GPs receive very limited training on migraine

Issue highlighted as part of Brain Awareness Week

Deborah Condon

March 13, 2023

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  • Migraine is a complex neurological condition that affects up to 600,000 people in Ireland, yet GPs only get four hours training in this area, the Migraine Association of Ireland (MAI) has said.

    According to the charity, as a result of this minimal training, many GPs are unaware that there are different types of migraine with different symptoms and effects.

    The MAI is highlighting this issue as part of Brain Awareness Week 2023, which runs from March 13-19. It said it is vital that both sufferers and healthcare professionals are aware of the different types of migraine.

    Most of those affected will experience migraine without aura. Common symptoms include; an intense throbbing headache, usually on one side, which becomes worse with movement; nausea/vomiting; sensitivity to light, noise and smell; neck and shoulder stiffness and blurred vision.

    Migraine with aura refers to neurological disturbances that occur before the headache, usually lasting 20-60 minutes. Around 20% of people with migraine experience aura. Symptoms include; blind spots; flashing lights; zig-zag patterns; pins and needles; slurring of speech; muscular weakness; loss of co-ordination and confusion.

    Some 1% will experience migraine aura with no headache. In other words, they will experience neurological disturbances, but not go on to develop the headache.

    Other forms of migraine are:

    -Hemiplegic migraine which is a rare form of migraine where the person experiences many common symptoms, but may also suffer from temporary numbness, weakness or even paralysis (hemiplegia). As a result of this type of migraine, one side of the face can fall which looks like a stroke. The affected person can experience headache, visual disturbances, tingling in the extremities, speaking difficulties, confusion, brain fog, ataxia and/or fever.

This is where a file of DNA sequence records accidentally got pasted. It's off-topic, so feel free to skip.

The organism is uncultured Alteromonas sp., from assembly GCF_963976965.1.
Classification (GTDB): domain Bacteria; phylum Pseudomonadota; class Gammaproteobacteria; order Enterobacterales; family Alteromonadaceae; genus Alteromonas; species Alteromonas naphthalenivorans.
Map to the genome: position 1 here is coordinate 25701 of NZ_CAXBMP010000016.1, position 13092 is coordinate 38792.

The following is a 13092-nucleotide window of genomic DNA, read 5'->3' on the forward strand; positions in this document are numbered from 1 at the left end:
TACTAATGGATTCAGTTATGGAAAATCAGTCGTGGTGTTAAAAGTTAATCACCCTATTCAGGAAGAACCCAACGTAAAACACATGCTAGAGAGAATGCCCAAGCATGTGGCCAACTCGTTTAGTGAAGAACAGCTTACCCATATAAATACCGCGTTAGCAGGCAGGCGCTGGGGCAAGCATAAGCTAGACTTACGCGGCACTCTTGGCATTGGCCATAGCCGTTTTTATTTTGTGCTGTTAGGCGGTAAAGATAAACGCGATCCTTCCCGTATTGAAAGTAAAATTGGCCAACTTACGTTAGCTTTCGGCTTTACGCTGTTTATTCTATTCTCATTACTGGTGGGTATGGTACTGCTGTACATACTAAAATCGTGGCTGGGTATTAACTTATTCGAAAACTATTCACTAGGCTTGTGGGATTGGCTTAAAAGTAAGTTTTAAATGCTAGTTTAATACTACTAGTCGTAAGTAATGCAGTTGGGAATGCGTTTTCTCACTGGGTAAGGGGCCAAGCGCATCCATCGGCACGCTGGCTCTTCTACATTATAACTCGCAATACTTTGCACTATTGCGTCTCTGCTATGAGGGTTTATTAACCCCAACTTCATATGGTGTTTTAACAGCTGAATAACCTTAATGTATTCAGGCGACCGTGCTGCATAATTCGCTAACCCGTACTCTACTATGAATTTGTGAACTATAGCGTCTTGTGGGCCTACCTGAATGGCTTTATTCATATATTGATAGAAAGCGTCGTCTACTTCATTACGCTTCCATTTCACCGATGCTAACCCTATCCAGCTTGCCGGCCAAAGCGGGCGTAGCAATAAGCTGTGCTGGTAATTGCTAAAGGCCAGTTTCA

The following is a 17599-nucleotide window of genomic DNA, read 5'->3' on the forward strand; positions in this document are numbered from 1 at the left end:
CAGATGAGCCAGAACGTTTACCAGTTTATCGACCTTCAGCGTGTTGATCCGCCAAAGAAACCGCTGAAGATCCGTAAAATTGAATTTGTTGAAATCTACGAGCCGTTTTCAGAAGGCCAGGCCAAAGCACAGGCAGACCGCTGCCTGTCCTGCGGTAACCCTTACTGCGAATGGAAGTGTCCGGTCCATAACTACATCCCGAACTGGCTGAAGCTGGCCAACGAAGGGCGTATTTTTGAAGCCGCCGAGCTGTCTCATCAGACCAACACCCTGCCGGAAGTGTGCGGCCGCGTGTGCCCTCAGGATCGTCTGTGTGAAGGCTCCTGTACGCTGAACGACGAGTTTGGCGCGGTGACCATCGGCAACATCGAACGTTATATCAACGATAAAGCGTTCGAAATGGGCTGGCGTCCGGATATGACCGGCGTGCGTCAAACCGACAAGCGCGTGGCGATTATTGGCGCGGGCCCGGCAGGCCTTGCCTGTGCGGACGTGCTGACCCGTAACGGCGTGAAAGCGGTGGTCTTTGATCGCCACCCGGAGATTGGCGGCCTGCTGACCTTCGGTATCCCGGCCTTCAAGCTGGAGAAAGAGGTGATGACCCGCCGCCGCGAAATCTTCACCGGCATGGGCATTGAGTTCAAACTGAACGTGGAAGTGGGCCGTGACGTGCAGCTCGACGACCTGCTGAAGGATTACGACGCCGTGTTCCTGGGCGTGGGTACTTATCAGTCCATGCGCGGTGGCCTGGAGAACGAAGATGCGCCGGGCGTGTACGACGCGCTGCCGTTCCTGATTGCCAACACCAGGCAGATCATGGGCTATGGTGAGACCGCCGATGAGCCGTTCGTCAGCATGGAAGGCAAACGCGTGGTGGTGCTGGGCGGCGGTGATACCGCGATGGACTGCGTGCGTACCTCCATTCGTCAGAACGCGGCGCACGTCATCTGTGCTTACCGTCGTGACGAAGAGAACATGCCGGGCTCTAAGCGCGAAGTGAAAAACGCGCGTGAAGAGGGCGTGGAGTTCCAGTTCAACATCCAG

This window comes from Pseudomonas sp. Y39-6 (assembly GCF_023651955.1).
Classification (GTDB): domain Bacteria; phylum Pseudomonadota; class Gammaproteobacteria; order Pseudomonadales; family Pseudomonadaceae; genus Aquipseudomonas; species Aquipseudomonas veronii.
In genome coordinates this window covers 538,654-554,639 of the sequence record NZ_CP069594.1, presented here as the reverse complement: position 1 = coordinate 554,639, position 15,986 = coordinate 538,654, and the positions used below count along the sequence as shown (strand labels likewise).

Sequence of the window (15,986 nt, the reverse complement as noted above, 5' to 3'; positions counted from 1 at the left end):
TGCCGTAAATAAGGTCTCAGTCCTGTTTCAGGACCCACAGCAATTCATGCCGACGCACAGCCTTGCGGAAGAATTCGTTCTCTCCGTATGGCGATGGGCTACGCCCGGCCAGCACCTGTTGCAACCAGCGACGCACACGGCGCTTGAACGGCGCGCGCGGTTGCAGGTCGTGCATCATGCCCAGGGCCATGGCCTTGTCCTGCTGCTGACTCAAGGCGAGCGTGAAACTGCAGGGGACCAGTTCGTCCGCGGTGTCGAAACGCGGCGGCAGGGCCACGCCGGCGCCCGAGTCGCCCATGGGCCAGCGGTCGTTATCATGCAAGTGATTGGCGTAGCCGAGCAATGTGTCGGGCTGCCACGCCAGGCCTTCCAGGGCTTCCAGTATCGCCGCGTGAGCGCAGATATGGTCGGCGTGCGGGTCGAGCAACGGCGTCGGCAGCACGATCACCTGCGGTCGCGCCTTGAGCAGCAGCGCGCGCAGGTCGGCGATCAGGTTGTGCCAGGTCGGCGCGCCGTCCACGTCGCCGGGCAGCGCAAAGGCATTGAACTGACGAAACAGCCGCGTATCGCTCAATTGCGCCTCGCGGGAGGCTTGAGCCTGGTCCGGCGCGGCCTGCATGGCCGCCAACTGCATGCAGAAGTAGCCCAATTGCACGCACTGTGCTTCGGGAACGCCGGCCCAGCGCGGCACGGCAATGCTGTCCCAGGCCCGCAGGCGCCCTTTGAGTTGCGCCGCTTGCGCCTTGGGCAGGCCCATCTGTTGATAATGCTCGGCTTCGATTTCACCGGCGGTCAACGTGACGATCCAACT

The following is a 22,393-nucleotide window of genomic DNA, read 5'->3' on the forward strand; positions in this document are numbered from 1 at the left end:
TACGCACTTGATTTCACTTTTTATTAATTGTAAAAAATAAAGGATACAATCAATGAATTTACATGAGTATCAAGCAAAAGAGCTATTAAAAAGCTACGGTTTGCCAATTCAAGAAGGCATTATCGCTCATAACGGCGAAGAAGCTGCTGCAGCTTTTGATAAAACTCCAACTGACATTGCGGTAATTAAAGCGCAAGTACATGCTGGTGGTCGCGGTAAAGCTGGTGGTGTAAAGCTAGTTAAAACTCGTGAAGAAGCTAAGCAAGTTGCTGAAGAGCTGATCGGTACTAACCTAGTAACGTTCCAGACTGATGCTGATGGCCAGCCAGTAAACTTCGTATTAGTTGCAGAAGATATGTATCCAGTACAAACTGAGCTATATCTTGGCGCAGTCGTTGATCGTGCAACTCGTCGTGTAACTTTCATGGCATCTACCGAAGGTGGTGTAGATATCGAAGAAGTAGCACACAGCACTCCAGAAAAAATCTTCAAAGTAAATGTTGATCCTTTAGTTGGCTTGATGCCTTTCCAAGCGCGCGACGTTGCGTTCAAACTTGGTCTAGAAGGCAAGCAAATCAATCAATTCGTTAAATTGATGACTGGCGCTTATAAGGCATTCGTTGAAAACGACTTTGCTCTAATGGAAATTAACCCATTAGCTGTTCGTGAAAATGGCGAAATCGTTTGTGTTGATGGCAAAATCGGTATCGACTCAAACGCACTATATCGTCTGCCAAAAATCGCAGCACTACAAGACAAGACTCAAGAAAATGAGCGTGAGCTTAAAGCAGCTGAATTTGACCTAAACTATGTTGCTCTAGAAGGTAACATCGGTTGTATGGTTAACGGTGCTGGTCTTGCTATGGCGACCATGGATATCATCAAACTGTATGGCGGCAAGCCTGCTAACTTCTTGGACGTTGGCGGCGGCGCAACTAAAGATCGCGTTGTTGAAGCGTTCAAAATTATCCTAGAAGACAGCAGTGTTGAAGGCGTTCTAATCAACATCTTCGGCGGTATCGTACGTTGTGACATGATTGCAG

-Vestibular migraine is a disorder which creates coordination issues with the sensory information that is sent to the brain from the eyes, muscles, bones and vestibular organs inside the ears. Common symptoms include; severe dizziness; vertigo; head, eyes or body motion problems; diminished eye focus; tinnitus and muscle spasms in the upper spine.

    -Basilar migraine is a rare type of migraine that includes symptoms such as loss of balance, double vision, blurred vision, difficulty speaking and fainting. During the headache, some people lose consciousness.

    -Ophthalmoplegic migraine is an extremely rare type of migraine that occurs mainly in young people. In addition to headache, symptoms include pupil dilation, inability to move eye direction and eyelid drooping.

    MAI services include certified courses for GPs and other healthcare professionals. For more information, visit

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